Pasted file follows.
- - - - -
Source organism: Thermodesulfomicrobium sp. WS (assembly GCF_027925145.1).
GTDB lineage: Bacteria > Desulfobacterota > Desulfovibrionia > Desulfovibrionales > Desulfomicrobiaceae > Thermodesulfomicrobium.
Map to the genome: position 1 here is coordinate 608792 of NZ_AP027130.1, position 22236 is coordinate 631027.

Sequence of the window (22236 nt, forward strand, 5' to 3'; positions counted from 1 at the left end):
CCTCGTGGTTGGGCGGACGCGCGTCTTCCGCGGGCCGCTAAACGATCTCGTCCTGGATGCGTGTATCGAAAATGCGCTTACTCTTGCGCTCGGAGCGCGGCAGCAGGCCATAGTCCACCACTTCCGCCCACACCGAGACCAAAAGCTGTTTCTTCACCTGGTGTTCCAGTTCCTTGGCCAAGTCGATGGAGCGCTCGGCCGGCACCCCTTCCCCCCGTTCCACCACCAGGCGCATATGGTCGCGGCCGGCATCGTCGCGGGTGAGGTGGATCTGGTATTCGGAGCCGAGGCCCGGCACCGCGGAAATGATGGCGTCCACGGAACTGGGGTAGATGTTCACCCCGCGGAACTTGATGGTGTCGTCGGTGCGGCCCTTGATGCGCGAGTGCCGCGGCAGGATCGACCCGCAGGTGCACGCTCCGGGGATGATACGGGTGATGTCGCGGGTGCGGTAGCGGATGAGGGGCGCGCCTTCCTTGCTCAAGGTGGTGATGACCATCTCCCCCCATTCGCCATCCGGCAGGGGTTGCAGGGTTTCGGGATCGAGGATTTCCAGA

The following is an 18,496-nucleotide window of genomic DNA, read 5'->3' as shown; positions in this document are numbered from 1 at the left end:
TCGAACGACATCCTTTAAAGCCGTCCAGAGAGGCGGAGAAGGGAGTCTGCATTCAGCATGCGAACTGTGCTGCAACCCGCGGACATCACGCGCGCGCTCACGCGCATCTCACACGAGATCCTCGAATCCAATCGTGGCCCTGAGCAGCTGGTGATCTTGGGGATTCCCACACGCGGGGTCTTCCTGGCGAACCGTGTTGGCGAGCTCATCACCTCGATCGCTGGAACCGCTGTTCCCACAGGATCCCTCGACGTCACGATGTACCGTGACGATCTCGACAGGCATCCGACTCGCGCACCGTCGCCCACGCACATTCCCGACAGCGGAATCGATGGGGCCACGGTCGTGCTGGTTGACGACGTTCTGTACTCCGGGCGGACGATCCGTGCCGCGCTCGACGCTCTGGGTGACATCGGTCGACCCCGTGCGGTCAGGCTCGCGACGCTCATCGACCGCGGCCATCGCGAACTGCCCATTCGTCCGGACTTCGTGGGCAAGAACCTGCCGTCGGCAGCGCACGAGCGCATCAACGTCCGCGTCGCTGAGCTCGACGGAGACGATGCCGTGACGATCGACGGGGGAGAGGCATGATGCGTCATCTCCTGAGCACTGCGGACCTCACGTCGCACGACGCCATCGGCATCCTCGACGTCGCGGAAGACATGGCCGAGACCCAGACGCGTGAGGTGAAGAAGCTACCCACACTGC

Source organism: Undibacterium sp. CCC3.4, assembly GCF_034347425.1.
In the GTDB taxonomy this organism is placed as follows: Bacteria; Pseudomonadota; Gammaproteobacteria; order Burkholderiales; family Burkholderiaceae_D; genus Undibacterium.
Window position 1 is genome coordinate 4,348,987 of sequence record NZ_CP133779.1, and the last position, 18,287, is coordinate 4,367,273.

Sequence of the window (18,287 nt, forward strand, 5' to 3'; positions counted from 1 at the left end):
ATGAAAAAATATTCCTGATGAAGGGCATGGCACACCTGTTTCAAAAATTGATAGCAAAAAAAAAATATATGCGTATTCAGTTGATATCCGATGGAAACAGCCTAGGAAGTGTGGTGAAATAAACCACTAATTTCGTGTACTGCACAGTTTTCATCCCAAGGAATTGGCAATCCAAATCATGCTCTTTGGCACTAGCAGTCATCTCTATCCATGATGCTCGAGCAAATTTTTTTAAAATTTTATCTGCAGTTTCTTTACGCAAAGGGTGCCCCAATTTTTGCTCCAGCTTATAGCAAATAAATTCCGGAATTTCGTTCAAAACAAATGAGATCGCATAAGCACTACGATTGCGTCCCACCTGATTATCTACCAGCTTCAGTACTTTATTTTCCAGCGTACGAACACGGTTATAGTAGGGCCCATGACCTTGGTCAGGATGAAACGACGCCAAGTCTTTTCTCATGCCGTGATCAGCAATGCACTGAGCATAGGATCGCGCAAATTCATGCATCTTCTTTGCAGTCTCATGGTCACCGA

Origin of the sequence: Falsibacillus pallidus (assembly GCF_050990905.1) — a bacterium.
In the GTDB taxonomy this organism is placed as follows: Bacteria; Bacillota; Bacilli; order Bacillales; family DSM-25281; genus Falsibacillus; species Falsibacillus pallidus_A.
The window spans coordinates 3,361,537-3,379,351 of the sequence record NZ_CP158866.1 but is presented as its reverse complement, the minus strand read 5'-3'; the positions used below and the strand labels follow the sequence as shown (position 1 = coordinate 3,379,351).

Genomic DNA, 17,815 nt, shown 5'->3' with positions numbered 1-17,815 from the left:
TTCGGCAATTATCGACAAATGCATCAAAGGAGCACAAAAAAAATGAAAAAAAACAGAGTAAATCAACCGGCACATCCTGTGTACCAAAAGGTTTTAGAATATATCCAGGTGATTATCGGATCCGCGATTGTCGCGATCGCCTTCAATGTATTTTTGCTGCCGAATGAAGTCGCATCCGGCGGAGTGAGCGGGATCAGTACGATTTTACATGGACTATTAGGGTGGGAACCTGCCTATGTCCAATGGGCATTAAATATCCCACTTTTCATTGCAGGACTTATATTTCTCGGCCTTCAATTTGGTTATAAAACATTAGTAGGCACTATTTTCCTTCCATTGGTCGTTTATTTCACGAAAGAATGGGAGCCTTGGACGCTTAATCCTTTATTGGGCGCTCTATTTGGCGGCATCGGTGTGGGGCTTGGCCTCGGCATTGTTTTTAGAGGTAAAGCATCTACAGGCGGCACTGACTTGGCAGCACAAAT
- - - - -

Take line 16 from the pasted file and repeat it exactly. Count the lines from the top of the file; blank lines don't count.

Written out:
Genomic DNA, 17,815 nt, shown 5'->3' with positions numbered 1-17,815 from the left: